No building lease of these houses has survived, but again by comparing the leases of adjoining houses it can be deduced that their site was on lease to Head, (ref. 10) probably William Head, a local builder (see page 76), in 1805. These are paired houses similar to Nos. 13 and 15, but with twoleaved doors and elaborated parapets to the annexes, which are now heightened or altered. The ground floor of No. 27 has been partly cut away to provide access to the rear, and the upper part of No. 29 has been rebuilt.”

Nos. 35 to 41 Clapham Road…

British History Online documents the history of these houses:

“In 1809 the trustees of John Wright, then deceased, let the whole of the frontage of Clapham Road between and including the site of No. 35 and the site of the present South Island Place, on building lease of 80½ years. (ref. 3) The lessees were the trustees of Richard Wooding, surveyor, who probably had an agreement for the building lease before his death in 1808. The trustees included Mary, wife of Richard Wooding, his executor Robert Roberts, who was also a surveyor, and Isaac Bates of Kennington, brickmaker (see page 21). Nos. 35 and 37 are built of stock brick, three storeys high, and form a six-bay block with end bays recessed and containing the doorways. The upper windows are square-headed and on the ground floor round-headed in shallow arched recesses, which, like the arched entrances, have rectangular impost blocks. Nos. 39 and 41 are a pair of three-storeyed stock brick houses with semi-basements. The two ground-floor windows and the entrance to each house are round-headed and recessed beneath shallow arches springing from moulded imposts. Above, the windows are rectangular, two to a storey, and there is a sillband at first-floor level. The doorcases have pilasters with reeded panels, capped by wreathed blocks. The street railings to No. 41 remain in part. They are spear-headed, the principal uprights having elegant urn finials.”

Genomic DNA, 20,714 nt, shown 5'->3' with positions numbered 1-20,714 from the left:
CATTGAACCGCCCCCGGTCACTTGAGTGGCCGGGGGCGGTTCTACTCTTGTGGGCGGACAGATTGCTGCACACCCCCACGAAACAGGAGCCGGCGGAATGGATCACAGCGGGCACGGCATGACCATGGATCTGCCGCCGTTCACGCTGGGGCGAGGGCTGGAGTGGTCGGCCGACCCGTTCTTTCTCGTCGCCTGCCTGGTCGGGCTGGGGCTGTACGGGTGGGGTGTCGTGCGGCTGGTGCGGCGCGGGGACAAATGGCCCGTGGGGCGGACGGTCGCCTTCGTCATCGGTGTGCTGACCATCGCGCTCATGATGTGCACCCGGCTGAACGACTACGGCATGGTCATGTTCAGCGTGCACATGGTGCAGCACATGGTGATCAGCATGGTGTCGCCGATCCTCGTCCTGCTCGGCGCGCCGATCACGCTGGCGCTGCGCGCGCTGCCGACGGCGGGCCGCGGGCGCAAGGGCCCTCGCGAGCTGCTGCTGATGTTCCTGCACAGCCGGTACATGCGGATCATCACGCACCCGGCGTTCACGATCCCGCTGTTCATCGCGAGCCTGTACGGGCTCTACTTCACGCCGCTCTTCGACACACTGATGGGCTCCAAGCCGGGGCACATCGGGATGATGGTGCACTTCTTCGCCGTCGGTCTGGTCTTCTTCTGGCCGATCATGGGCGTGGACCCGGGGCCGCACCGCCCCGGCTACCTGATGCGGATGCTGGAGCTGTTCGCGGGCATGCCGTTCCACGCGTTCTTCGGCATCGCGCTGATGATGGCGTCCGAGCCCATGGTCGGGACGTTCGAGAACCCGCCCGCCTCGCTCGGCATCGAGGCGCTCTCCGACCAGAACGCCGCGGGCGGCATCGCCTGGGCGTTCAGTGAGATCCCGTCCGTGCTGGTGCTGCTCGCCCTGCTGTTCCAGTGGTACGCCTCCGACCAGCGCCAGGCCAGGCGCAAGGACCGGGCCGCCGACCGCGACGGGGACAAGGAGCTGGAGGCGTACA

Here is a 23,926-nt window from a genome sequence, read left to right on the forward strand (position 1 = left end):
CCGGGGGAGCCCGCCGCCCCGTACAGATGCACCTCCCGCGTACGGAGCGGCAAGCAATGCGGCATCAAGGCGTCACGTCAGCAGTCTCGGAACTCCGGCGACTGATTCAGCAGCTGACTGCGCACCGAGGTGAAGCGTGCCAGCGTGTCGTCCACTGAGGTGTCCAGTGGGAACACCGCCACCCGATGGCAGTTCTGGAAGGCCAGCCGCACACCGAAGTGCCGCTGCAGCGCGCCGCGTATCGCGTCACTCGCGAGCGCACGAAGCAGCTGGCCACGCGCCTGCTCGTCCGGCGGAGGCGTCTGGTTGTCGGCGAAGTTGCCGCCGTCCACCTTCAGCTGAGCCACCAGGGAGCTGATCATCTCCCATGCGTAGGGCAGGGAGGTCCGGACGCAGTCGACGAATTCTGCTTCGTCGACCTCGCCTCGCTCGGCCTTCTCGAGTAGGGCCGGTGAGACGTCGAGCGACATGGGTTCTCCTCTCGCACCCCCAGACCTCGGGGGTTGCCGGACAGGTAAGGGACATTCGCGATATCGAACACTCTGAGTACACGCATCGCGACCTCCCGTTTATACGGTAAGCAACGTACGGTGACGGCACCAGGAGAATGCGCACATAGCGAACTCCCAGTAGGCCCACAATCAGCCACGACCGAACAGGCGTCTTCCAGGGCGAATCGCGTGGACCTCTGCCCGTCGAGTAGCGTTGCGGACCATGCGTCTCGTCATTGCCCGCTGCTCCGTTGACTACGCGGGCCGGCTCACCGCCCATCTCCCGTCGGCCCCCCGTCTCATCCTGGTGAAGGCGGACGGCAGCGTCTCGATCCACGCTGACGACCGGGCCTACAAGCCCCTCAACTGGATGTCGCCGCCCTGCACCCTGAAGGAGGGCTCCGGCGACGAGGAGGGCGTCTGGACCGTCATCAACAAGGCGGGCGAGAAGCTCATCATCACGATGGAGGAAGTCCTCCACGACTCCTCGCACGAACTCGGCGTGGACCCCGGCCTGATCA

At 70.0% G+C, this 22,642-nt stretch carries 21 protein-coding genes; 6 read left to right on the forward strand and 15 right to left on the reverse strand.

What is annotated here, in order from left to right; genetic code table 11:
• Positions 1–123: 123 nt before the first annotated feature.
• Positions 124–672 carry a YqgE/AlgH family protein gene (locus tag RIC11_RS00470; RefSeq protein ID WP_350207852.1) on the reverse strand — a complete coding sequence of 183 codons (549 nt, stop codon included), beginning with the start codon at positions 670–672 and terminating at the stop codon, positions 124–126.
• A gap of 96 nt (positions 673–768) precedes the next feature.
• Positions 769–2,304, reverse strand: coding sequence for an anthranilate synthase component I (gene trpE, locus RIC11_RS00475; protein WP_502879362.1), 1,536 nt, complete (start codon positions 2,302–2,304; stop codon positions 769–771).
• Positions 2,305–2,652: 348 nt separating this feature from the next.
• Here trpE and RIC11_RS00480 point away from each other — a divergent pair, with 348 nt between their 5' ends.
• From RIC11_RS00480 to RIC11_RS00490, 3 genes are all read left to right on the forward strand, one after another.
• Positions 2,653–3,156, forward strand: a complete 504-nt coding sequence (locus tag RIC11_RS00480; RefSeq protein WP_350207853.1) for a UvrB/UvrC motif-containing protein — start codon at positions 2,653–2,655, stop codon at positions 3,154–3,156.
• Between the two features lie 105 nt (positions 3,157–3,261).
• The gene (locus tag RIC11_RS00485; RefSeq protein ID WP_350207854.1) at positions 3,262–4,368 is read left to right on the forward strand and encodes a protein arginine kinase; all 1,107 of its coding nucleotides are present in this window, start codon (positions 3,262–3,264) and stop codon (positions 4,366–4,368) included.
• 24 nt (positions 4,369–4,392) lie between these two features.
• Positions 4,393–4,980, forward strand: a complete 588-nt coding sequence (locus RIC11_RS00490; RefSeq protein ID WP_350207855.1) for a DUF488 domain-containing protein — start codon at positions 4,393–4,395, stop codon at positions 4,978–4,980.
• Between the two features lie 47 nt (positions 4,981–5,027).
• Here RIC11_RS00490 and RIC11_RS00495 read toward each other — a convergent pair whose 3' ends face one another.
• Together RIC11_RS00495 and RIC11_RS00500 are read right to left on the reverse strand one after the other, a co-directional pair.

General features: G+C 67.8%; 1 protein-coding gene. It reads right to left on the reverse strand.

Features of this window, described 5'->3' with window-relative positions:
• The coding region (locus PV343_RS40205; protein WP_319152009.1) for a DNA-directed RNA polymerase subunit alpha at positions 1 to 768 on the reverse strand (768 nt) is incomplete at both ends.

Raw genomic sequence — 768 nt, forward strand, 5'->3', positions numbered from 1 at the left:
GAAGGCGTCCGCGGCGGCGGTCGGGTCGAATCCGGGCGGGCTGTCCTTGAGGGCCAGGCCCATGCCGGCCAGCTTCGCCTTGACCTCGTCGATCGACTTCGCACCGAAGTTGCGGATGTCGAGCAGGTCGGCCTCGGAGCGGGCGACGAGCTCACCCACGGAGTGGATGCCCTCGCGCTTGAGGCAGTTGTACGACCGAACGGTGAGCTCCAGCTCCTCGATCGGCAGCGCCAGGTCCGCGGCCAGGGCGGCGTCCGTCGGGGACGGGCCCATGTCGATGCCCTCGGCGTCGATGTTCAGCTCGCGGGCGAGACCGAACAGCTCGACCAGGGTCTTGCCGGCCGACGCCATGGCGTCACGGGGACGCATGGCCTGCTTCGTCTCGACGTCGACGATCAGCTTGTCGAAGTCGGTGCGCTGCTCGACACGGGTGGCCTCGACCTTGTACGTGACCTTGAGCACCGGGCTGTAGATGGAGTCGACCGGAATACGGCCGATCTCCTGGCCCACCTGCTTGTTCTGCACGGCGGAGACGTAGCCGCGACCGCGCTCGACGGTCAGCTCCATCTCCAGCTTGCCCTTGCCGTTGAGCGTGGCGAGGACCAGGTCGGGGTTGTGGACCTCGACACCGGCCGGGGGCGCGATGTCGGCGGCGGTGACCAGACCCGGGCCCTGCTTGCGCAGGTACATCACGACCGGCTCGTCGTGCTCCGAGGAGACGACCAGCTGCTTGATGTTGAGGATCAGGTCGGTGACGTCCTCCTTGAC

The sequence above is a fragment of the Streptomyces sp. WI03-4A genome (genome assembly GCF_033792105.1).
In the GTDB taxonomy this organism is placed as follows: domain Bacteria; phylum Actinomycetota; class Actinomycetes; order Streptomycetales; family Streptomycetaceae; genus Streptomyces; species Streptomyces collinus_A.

Nos. 61 to 75 Clapham Road…

British History Online documents the history of these houses:

“Nos. 63–73 form a symmetrical group of three linked pairs, the centre pair being considerably larger than the other two. No. 61 is nearly identical with the right-hand house in either of the smaller pairs, but has suffered some alteration. All are built of stock brick, of three storeys raised on a rendered semi-basement. Nos. 67 and 69, the centre pair, have each three windows to a floor, square-headed upstairs and round-headed on the ground floor where they are set in arched recesses with moulded imposts, to match the entrance. Both their doorways have plain fanlights and are flanked by very slender Roman Doric columns. No. 69 retains its original frieze, cornice and blocking course. Nos. 63 and 65 and Nos. 71 and 73 are flanked by one-storey links containing the doorways and each house is two windows wide. Otherwise they are treated in the same way as the centre pair. No. 75 is a two-storey stock brick house with a semi-basement, its front finished with a cornice and blocking course. It is three windows wide and there is a centrally placed porch resting on columns. The basement is faced with stucco.